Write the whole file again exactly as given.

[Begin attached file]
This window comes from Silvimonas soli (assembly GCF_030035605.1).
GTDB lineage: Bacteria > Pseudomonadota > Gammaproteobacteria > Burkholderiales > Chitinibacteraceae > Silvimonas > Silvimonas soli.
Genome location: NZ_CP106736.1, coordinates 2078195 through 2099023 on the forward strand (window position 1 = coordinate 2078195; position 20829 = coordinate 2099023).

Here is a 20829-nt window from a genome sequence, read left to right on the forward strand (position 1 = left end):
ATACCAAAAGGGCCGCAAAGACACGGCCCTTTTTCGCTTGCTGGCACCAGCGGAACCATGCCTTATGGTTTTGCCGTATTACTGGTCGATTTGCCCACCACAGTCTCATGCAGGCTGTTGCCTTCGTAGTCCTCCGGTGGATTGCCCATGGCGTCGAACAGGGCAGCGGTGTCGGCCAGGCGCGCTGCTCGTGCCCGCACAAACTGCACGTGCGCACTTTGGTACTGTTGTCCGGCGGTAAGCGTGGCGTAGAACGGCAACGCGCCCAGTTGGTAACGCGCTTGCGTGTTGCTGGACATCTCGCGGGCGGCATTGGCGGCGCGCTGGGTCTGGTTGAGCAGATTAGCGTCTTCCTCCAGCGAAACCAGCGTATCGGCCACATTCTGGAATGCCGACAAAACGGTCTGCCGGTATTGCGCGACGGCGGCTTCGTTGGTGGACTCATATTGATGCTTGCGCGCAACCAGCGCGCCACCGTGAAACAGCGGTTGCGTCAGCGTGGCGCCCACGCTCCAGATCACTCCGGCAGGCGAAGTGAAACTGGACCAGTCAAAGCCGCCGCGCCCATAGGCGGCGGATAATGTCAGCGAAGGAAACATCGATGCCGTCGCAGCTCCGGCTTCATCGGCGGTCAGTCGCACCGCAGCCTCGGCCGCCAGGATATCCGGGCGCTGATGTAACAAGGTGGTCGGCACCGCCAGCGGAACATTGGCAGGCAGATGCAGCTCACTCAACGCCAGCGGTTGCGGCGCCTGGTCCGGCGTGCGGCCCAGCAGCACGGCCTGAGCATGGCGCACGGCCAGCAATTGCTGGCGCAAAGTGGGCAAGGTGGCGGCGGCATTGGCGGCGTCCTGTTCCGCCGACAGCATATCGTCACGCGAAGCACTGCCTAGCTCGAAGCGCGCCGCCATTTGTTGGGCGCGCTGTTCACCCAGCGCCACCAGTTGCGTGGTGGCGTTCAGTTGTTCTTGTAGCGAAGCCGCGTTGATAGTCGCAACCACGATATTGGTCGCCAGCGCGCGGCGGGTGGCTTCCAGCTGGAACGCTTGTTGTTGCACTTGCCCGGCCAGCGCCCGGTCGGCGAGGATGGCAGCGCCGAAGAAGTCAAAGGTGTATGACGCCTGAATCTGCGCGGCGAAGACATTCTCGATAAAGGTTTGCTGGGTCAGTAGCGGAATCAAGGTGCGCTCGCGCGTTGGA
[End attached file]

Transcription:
This window comes from Silvimonas soli (assembly GCF_030035605.1).
GTDB lineage: Bacteria > Pseudomonadota > Gammaproteobacteria > Burkholderiales > Chitinibacteraceae > Silvimonas > Silvimonas soli.
Genome location: NZ_CP106736.1, coordinates 2078195 through 2099023 on the forward strand (window position 1 = coordinate 2078195; position 20829 = coordinate 2099023).

Here is a 20829-nt window from a genome sequence, read left to right on the forward strand (position 1 = left end):
ATACCAAAAGGGCCGCAAAGACACGGCCCTTTTTCGCTTGCTGGCACCAGCGGAACCATGCCTTATGGTTTTGCCGTATTACTGGTCGATTTGCCCACCACAGTCTCATGCAGGCTGTTGCCTTCGTAGTCCTCCGGTGGATTGCCCATGGCGTCGAACAGGGCAGCGGTGTCGGCCAGGCGCGCTGCTCGTGCCCGCACAAACTGCACGTGCGCACTTTGGTACTGTTGTCCGGCGGTAAGCGTGGCGTAGAACGGCAACGCGCCCAGTTGGTAACGCGCTTGCGTGTTGCTGGACATCTCGCGGGCGGCATTGGCGGCGCGCTGGGTCTGGTTGAGCAGATTAGCGTCTTCCTCCAGCGAAACCAGCGTATCGGCCACATTCTGGAATGCCGACAAAACGGTCTGCCGGTATTGCGCGACGGCGGCTTCGTTGGTGGACTCATATTGATGCTTGCGCGCAACCAGCGCGCCACCGTGAAACAGCGGTTGCGTCAGCGTGGCGCCCACGCTCCAGATCACTCCGGCAGGCGAAGTGAAACTGGACCAGTCAAAGCCGCCGCGCCCATAGGCGGCGGATAATGTCAGCGAAGGAAACATCGATGCCGTCGCAGCTCCGGCTTCATCGGCGGTCAGTCGCACCGCAGCCTCGGCCGCCAGGATATCCGGGCGCTGATGTAACAAGGTGGTCGGCACCGCCAGCGGAACATTGGCAGGCAGATGCAGCTCACTCAACGCCAGCGGTTGCGGCGCCTGGTCCGGCGTGCGGCCCAGCAGCACGGCCTGAGCATGGCGCACGGCCAGCAATTGCTGGCGCAAAGTGGGCAAGGTGGCGGCGGCATTGGCGGCGTCCTGTTCCGCCGACAGCATATCGTCACGCGAAGCACTGCCTAGCTCGAAGCGCGCCGCCATTTGTTGGGCGCGCTGTTCACCCAGCGCCACCAGTTGCGTGGTGGCGTTCAGTTGTTCTTGTAGCGAAGCCGCGTTGATAGTCGCAACCACGATATTGGTCGCCAGCGCGCGGCGGGTGGCTTCCAGCTGGAACGCTTGTTGTTGCACTTGCCCGGCCAGCGCCCGGTCGGCGAGGATGGCAGCGCCGAAGAAGTCAAAGGTGTATGACGCCTGAATCTGCGCGGCGAAGACATTCTCGATAAAGGTTTGCTGGGTCAGTAGCGGAATCAAGGTGCGCTCGCGCGTTGGA